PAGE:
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Housing Satisfaction In Nigeria – The Plight of Poor Urban Dwellers

The poor urban dwellers in Nigeria are made up of Low income earners or No income earners as the case may be. This article examines the variables that have relationship with the poor urban dwellers deriving residential housing satisfaction and attaining sustainable environmental quality in Nigeria, especially in urban cities of Lagos, Port-Harcourt, Warri, Calabar and Ibadan.

Though it is the responsibility of the government to ensure that the citizens of a country have roofs over their heads, it is not enough to just have a place to call home. In fact, no place is really home if there is no form of satisfaction or comfort derived.

Generally, housing satisfaction is a concept with assigned prominent indicators used by many researchers and analysts as an evaluation measure of private and public sector building performance; as an indicator of residential mobility and as an evaluation of occupants’ perception of their residential environment and improvements in new projects.

In plain terms, residential housing satisfaction is a reflection of the degree to which the occupants of a dwelling unit feel that their housing helps them to achieve their goals. It is a measure of the degree to which housing (quality) performance is meeting the occupants expectation in terms of benefit and needs.

Nowadays, human elements perceive their areas of habitation as a shield to protect them from daily economic and social life stress. Thus, urban poor residential dwellings should be able to meet the socio economic and physiological needs of their residence. This can be achieved when adequate conception of housing moves beyond mere architectural design considerations to include environmental quality perception of surroundings.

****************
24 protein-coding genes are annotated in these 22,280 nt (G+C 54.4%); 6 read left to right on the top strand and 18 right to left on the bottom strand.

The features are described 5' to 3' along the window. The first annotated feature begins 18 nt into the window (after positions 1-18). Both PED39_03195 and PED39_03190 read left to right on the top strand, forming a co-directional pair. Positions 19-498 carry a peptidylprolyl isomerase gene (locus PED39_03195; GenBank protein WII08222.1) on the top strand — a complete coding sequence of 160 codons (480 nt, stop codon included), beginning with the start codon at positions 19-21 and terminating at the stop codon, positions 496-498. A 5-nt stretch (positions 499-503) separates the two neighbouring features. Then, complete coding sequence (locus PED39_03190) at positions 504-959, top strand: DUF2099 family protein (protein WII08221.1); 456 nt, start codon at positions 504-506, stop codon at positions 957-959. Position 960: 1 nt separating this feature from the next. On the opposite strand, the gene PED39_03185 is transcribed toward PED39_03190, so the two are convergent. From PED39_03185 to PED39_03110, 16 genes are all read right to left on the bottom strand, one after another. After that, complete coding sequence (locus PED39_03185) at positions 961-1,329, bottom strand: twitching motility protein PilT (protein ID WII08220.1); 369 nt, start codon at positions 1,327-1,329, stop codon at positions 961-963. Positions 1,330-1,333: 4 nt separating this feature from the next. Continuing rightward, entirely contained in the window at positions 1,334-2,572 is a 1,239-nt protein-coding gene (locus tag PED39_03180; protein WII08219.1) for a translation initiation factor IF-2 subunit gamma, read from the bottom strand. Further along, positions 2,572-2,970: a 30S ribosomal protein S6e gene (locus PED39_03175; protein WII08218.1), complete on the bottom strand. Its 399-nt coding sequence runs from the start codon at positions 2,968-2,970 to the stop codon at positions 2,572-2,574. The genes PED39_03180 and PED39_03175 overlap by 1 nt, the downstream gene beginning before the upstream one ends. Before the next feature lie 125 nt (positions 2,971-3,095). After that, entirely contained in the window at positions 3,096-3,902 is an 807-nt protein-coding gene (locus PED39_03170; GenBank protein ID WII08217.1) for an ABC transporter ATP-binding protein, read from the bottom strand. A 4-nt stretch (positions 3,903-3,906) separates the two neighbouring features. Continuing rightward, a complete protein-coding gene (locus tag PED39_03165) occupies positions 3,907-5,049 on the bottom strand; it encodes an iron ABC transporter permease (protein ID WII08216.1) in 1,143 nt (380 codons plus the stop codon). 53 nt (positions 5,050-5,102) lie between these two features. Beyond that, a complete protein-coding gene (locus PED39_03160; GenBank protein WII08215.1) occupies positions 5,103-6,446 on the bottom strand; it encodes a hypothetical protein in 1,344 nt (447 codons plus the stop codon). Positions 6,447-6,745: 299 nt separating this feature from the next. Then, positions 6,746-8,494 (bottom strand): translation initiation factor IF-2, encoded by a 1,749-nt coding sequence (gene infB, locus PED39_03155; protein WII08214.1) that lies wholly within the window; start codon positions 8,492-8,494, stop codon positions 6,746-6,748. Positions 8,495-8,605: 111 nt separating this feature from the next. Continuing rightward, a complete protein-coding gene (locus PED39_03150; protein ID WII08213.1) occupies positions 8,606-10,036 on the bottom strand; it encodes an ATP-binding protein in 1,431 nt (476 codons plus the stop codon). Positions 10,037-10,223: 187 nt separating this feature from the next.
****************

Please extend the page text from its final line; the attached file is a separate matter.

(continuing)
Customer satisfaction is not only a matter related to the hand-out of a new completed building, but is a life-cycle issue which has to be taken into account already in the pre-construction phase.

The total dwelling place in which housing occupants live is the sum total of the physical and socio-cultural environment with the propensity to improve the welfare of its urban dwellers. This environment can maintain commitments, portray positive and responsible image and improve productivity of the dwellers.

Urban residential housing delivery in developing countries, particularly in Nigeria has become a subject of public discourse with regards to quality and quantity. It is believed that the bulk of this housing inadequacy is borne by the less privileged in the society. Available facts have it that elites in authority who formulate and implement housing policies were giving wrong impression that any type of housing will do because the urban poor just needs shelter.

Sustainable Environmental Quality

This is when an occupant of a dwelling unit derives satisfaction in terms of the totality of the quality of life in a given physical space. In physical planning, sustainable environmental quality can be achieved from a holistic point of view.